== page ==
Sadiq Khan Begins Consultation Today on Ultra Low Emission Zone Expansion
Today, 20 May 2022, Sadiq Khan is commencing consultation on his plans to expand the Ultra Low Emission Zone (ULEZ) to cover the whole of London. This drastic expansion could see approximately 3.5 million people and 135,000 more cars affected by the £12.50 a day charge. According to the Mayor's Officer, 2019 saw roughly 4,000 premature deaths that were attributed to the poor air quality in London. Consequently, the Mayor's Office described the situation as a "toxic air crisis".
What is the Ultra Low Emission Zone?
ULEZ was introduced by the Mayor of London, Sadiq Khan, as a progression on the Low Emission Zone (LEZ) that was in London. The ULEZ saw stricter rules on vehicle emissions and what vehicles would be liable for the charges. Vehicles that were previously exempt from LEZ charges may not have been exempt from ULEZ. Initially coming into effect on 8 August 2019, the zone covered by the ULEZ was the same zone as the Congestion Charge. Unlike the Congestion Charge, the ULEZ runs 24 hours a day, 7 days a week.
You can read more about the ULEZ, its charges and the types of vehicles affected via our website, where we have included lots of information.
Ultimately, the aim of the ULEZ was reduce vehicle emissions and improve air quality in Central London. Although sceptics were quick to argue that this was merely a money making scheme by the Mayor, only targeting the pockets of working class people who may not be able to afford a newer car.
"War on motorists"
Sadiq Khan has been blasted by motorist in recent years, accused of waging a "war on motorists". This follows his apparent bombardment of schemes that target motorists with the aim of improving air quality in London.
Over the last few years, many new schemes have been introduced, including:
- Congestion Charge changes: the operating hours of the congestion charge were widened and the price was increased.
- New cycle lanes introduced; in some cases these cycle lanes replaced a lane of traffic leading to longer journey times, congestion and idling engines.
- Low Traffic Neighbourhoods: LTNs started to appear any many London boroughs. Plant pot style boxes were placed at entrancing to certain streets prohibiting cars/motorbikes from driving down. Fixed Penalty Notices were issued by cameras to vehicles driving down these roads.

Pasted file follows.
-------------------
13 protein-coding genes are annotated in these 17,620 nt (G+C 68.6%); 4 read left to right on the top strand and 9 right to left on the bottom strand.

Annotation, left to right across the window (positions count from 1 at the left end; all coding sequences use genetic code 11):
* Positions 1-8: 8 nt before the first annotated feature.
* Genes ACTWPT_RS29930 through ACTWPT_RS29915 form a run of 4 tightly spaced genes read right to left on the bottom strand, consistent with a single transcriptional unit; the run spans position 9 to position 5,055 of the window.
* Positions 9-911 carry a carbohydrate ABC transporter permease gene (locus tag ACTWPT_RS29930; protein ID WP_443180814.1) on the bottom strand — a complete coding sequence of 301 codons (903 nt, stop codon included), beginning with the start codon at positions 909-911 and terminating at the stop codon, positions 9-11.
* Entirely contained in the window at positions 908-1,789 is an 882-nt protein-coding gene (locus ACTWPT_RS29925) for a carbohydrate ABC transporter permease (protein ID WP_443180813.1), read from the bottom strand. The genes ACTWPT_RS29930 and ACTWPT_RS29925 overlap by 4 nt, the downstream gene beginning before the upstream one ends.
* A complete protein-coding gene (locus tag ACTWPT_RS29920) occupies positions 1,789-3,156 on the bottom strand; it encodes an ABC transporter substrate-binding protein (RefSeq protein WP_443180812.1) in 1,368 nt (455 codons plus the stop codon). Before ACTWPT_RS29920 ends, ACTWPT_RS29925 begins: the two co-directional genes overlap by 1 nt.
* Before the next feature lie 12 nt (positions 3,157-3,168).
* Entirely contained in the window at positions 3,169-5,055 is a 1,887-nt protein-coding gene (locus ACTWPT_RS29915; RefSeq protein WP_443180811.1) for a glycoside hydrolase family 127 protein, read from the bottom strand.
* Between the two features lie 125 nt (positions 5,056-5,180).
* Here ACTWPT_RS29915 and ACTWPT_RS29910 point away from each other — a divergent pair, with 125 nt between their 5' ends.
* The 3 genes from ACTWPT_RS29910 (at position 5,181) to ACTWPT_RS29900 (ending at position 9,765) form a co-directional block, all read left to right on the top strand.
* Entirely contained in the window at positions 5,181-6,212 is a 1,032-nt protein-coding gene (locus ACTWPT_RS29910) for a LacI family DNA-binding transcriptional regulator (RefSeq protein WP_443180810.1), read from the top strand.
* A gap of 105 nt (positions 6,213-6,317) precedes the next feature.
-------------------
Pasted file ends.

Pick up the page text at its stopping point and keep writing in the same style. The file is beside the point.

LTNs received some support in London, however they were widely criticised; from local residents, to emergency services and local councillors, LTNs become hugely unpopular relatively quickly. Local residents complained that journeys were taking longer due to increased congestion on the main roads. Idling engines were worsening the air quality on main roads, impacting those living there. Then Commissioner of the Metropolitan Police, Cressida Dick, stated that LTNs were making it "harder" for officers to reach calls as quickly as before. It was a similar story from the London Fire Brigade and London Ambulance Service who were reporting being unable to reach addresses at all; some LTNs had physical barriers.
Current ULEZ Area and Planned Expansion
On 25 October 2021, ULEZ was expanded from the Congestion Charge zone to cover up to the boundaries of the North and South Circular.
The consultation commencing today could result in the Mayor expanding the ULEZ even further to cover ALL of Greater London and every London borough; if successful, the Mayor plans to introduce the expansion on 29 August 2023. According to the Mayor's Office, boroughs such as Havering, Barnet, Bromley and Croydon had the most deaths linked to air quality, which he argues demonstrates that the emissions problem is not exclusive to Central London.
The October 2021 expansion saw TfL spend £130m on 750 new Automatic Number Plate Recognition (ANPR) cameras. These cameras are how the ULEZ is enforced, detecting vehicles and determining their age. If they do not meet the standard and the daily charge is not paid by the driver, then a Fixed Penalty Notice is issued.
Cost of Living Crisis
In the midst of a cost of living crisis, critics have been quick to point out that the expansion will only worsen the situation of Londoners already struggling in the current climate. There is an argument that those in older cars may not be able to afford newer, less polluting cars, therefore the daily charges is hitting the working class hard. Mr Khan has combatted this by stating that the expansion would be partnered with the "biggest scrappage scheme feasible to help Londoners on low incomes, disabled Londoners and businesses." Although this scheme has also come under criticism in the past for being underfunded and hard to access.
The Covid pandemic saw TfL struggle financially due to the lack of public transport use. With the expansion meaning that TfL could potentially earn an extra £1.7m a DAY, many have been quick to argue this is merely a revenue making scheme. Despite this, the TfL website states "any money received from the ULEZ will be reinvested into improving the transport network, including cycleways, buses and tubes, and helping to improve London's air quality."
The ULEZ expansion will be confirmed or ruled out in the near future after consultation is completed.